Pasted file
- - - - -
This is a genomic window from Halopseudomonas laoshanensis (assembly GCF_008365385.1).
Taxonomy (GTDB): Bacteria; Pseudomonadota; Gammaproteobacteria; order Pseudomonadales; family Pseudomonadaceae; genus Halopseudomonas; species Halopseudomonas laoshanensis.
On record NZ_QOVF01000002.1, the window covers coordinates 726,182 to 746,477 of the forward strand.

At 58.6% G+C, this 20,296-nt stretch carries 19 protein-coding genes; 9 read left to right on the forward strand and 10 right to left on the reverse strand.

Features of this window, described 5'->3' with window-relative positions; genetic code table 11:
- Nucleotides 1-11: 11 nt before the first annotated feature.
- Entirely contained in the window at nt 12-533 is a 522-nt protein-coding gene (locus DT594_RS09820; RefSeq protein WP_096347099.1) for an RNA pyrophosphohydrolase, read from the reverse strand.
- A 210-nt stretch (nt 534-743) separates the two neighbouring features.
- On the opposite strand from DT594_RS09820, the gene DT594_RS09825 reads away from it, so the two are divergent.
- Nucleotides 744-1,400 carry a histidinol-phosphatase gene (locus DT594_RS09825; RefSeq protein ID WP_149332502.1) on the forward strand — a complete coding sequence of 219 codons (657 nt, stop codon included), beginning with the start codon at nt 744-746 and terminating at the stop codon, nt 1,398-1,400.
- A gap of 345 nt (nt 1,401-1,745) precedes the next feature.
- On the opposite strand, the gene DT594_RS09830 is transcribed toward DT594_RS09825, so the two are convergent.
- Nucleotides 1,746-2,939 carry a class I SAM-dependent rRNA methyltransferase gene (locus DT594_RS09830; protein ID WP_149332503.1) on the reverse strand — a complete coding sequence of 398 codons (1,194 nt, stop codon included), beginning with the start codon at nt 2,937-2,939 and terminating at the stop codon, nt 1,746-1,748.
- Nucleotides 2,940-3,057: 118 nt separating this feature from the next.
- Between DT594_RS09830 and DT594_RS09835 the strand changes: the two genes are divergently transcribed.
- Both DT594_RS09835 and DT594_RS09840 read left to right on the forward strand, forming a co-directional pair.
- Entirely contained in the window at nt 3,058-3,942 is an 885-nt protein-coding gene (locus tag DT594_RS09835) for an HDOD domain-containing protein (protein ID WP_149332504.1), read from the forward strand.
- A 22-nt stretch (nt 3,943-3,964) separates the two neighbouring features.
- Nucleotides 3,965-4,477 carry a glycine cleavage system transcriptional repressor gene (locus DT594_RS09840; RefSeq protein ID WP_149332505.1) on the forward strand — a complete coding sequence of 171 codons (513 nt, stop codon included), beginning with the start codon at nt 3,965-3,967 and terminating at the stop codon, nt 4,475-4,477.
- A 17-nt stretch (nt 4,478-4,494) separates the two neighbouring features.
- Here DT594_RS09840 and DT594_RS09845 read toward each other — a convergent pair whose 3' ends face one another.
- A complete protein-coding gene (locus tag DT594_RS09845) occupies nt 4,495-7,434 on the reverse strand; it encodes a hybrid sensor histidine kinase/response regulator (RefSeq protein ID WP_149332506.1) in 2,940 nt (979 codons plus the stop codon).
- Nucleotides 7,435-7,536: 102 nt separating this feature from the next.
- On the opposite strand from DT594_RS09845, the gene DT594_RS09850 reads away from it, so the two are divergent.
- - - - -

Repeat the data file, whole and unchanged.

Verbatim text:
This is a genomic window from Halopseudomonas laoshanensis (assembly GCF_008365385.1).
Taxonomy (GTDB): Bacteria; Pseudomonadota; Gammaproteobacteria; order Pseudomonadales; family Pseudomonadaceae; genus Halopseudomonas; species Halopseudomonas laoshanensis.
On record NZ_QOVF01000002.1, the window covers coordinates 726,182 to 746,477 of the forward strand.

At 58.6% G+C, this 20,296-nt stretch carries 19 protein-coding genes; 9 read left to right on the forward strand and 10 right to left on the reverse strand.

Features of this window, described 5'->3' with window-relative positions; genetic code table 11:
- Nucleotides 1-11: 11 nt before the first annotated feature.
- Entirely contained in the window at nt 12-533 is a 522-nt protein-coding gene (locus DT594_RS09820; RefSeq protein WP_096347099.1) for an RNA pyrophosphohydrolase, read from the reverse strand.
- A 210-nt stretch (nt 534-743) separates the two neighbouring features.
- On the opposite strand from DT594_RS09820, the gene DT594_RS09825 reads away from it, so the two are divergent.
- Nucleotides 744-1,400 carry a histidinol-phosphatase gene (locus DT594_RS09825; RefSeq protein ID WP_149332502.1) on the forward strand — a complete coding sequence of 219 codons (657 nt, stop codon included), beginning with the start codon at nt 744-746 and terminating at the stop codon, nt 1,398-1,400.
- A gap of 345 nt (nt 1,401-1,745) precedes the next feature.
- On the opposite strand, the gene DT594_RS09830 is transcribed toward DT594_RS09825, so the two are convergent.
- Nucleotides 1,746-2,939 carry a class I SAM-dependent rRNA methyltransferase gene (locus DT594_RS09830; protein ID WP_149332503.1) on the reverse strand — a complete coding sequence of 398 codons (1,194 nt, stop codon included), beginning with the start codon at nt 2,937-2,939 and terminating at the stop codon, nt 1,746-1,748.
- Nucleotides 2,940-3,057: 118 nt separating this feature from the next.
- Between DT594_RS09830 and DT594_RS09835 the strand changes: the two genes are divergently transcribed.
- Both DT594_RS09835 and DT594_RS09840 read left to right on the forward strand, forming a co-directional pair.
- Entirely contained in the window at nt 3,058-3,942 is an 885-nt protein-coding gene (locus tag DT594_RS09835) for an HDOD domain-containing protein (protein ID WP_149332504.1), read from the forward strand.
- A 22-nt stretch (nt 3,943-3,964) separates the two neighbouring features.
- Nucleotides 3,965-4,477 carry a glycine cleavage system transcriptional repressor gene (locus DT594_RS09840; RefSeq protein ID WP_149332505.1) on the forward strand — a complete coding sequence of 171 codons (513 nt, stop codon included), beginning with the start codon at nt 3,965-3,967 and terminating at the stop codon, nt 4,475-4,477.
- A 17-nt stretch (nt 4,478-4,494) separates the two neighbouring features.
- Here DT594_RS09840 and DT594_RS09845 read toward each other — a convergent pair whose 3' ends face one another.
- A complete protein-coding gene (locus tag DT594_RS09845) occupies nt 4,495-7,434 on the reverse strand; it encodes a hybrid sensor histidine kinase/response regulator (RefSeq protein ID WP_149332506.1) in 2,940 nt (979 codons plus the stop codon).
- Nucleotides 7,435-7,536: 102 nt separating this feature from the next.
- On the opposite strand from DT594_RS09845, the gene DT594_RS09850 reads away from it, so the two are divergent.